Taco truck in Austin
My first full day of music at South by Southwest began in a bike shop and ended in a church. From noon until three in the morning, three friends and I saw nearly 20 bands: indie rock and punk, blues and folk, glam and R&B, and a bit of hip-hop courtesy of A$AP Rocky. As I learned during my first time at the festival, SXSW is organized chaos, with thousands of people thronged in the streets all day and all night, lined up outside and packed inside bars and clubs to see some 2,000 bands play countless “official” and “unofficial” shows, categories that are somewhat fluid since most bands play both kinds of shows. It’s hard to imagine a place with more music per square inch or square mile, all within walking distance or a short bike ride. For any music maniac – especially one who loves tacos — SXSW is paradise.
The day began at Mellow Johnny’s, a.k.a. Lance Armstrong’s massive warehouse of a bike shop, where we caught the last four songs of a set by Howler, part of a live broadcast by stellar Seattle station KEXP. Beneath a tricked out Bianchi Pista that hung over the stage, the skinny boys from Minneapolis plays good rowdy retro power-pop in the vein of The Strokes, Tokyo Police Club, and Surfer Blood.
Next we migrated to Waterloo Records, Austin’s iconic indie record shop slash tourist destination, where we caught a couple of bands and had free energy drinks which according to the can were a mixture of iced tea, lemonade, and bad ass. We were underwhelmed by the generic rock of London four-piece Tribes, then energized by the satirical glam rock and raucous energy of Foxy Shazam , who sound and act like a hybrid of Queen, The Darkness, and Spinal Tap, insofar as those three are different. Stage antics included keyboard surfing and smoking five cigarettes at once.
Energized by the neo-Freddy Mercury, we crossed town to the Red River District, one of the main drags of SXSW, where thousands of people were roaming the streets and enjoying free shows. The spacy R&B of Polica (pronounced POH-LISA) was the first and perhaps best show of the afternoon, led by the hypnotic voice and stage presence of Channy Moon Cassell, formely of Roma di Luna and now the lead female singer in Gayngs. Backed by bass, and two drummers who inexplicably often played the same beat simultaneously. Afterward, as walked around Red River we heard what we thought was a band covering Titus Andronicus. It turned out to be Titus Andronicus, though we caught only their last song (“No Future Part 3”).
At a Paste Magazine showcase, we caught a pair of female-fronted bands who performed beneath a gigantic mural of the country music pantheon: Willie Nelson, Johnny Cash, Reba McInytre, Kenny Rogers, etc. Led by vocalist Amber Papin, Brooklyn indie pop trio Hospitality brought some pleasant jangly songs from their debut album Friends of Friends, which came out in January. We were more impressed with husband and wife duo Tennis, whose first album Cape Dory was inspired by their seven month adventure on a sailboat, and last month released their second record, Young and Old, inspired by a W.B. Yeats poem. The live show–especially Alaina Moore’s vocals–makes their records seem tame by comparison.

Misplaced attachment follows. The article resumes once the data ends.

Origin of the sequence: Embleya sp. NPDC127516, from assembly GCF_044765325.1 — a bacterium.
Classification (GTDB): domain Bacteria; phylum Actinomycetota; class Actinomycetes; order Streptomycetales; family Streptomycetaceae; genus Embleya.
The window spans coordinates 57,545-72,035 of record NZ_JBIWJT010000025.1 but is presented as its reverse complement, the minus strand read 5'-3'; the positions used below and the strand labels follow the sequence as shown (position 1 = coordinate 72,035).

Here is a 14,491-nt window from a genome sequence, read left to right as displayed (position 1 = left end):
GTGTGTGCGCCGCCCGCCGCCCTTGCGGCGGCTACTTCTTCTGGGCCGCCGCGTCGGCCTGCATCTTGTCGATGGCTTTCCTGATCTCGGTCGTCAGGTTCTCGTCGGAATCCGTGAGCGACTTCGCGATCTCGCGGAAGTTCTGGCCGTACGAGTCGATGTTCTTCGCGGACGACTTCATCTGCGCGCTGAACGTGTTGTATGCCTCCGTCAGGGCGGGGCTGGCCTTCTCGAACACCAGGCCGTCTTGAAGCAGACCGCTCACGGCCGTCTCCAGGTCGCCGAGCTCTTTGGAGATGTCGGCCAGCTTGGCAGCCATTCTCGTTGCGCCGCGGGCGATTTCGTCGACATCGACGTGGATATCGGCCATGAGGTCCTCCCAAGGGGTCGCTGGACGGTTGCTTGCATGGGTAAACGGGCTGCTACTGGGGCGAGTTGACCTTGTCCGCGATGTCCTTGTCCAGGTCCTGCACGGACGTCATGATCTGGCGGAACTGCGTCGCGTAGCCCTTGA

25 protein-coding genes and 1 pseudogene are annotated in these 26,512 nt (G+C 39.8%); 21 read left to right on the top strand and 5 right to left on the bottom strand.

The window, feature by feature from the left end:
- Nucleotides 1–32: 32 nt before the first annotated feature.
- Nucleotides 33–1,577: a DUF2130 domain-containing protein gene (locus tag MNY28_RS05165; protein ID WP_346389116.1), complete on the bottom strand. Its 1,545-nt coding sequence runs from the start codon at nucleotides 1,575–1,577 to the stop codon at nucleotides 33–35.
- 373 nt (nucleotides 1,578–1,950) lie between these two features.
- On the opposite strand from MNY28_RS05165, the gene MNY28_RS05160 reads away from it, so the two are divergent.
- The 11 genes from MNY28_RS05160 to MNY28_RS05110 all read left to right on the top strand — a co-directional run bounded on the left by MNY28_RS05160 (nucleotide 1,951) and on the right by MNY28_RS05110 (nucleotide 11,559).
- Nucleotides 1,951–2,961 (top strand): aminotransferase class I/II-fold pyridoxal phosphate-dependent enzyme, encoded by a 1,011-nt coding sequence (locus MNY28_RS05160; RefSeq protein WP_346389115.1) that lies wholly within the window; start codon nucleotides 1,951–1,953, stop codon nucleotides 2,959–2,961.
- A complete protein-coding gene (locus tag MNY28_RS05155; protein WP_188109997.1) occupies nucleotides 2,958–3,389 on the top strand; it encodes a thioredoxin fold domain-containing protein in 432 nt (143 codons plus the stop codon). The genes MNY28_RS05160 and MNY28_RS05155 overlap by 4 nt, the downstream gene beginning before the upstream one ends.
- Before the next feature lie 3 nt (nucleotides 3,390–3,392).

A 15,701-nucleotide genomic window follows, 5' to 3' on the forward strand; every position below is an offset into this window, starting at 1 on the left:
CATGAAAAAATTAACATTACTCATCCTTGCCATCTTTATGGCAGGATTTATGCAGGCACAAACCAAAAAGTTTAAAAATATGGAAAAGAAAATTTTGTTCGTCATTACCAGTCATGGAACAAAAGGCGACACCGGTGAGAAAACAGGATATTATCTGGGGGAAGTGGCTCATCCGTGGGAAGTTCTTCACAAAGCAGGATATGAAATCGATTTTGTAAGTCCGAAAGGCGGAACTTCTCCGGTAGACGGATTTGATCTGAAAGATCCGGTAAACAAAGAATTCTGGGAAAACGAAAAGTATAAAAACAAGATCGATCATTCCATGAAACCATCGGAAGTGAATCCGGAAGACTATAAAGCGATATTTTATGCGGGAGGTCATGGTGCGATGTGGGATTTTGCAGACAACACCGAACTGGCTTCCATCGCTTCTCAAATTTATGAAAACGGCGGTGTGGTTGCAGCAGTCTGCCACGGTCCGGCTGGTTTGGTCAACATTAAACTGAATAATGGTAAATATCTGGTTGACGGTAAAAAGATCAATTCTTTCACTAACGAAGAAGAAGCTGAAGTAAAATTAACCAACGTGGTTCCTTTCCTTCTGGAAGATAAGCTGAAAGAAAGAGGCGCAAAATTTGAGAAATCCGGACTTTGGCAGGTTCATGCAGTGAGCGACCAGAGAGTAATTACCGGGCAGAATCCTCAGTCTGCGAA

After a brief break to bathe and refuel, we returned and made our first mistake of the night. We thought we were going to see Javelin. Instead, we went into the club next door by mistake, where we caught Fidlar who sounded like Warped Tour refugees, as confirmed later by their song “Wake Bake Skate.” We then entertained the delusion that we could get into the Fiona Apple, Sharon Van Etten and Andrew Bird showcase at Stubbs, Austin’s legendary BBQ joint. Then we saw the line. (Fortunately we have already seen Sharon Van Etten in Chicago and twice in New York).
For the rest of the night, we split into two groups. Assistant Editor Pete Lillis caught Zola Jesus, a.k.a Nika Rosa Danilova, the slow burn of Psychic Ills, and The Men about whom he will have much more to say later this week on Frontier Psychiatrist. The rest of us took a more mellow turn and headed to St. David’s Episcopal Church for three more mellow acts, each with a somewhat spiritual, if not exactly religious dimension. The star was Anais Mitchell, whose haunting baby voice of a drawl bounced through the pews as she sang songs from her new album Young Man in America and her 2010 breakout record Hadestown, a folk rock opera about the myth of Orpheus and Euridice. While Hadestown guest vocalist Justin Vernon did not make the show, Mitchell has more than enough talent on her own and her backing band – electric piano, bass, and a drummer who doubled on banjo—was perhaps the best musicianship of the day. Finally, we caught the bluesy set of alt-country singer songwriter Todd Snider. Perhaps only in Austin does a guy whose last album was called Agnostic Hymns & Stoner Fables play a gig in a church.
Amen. Bring on Day 2.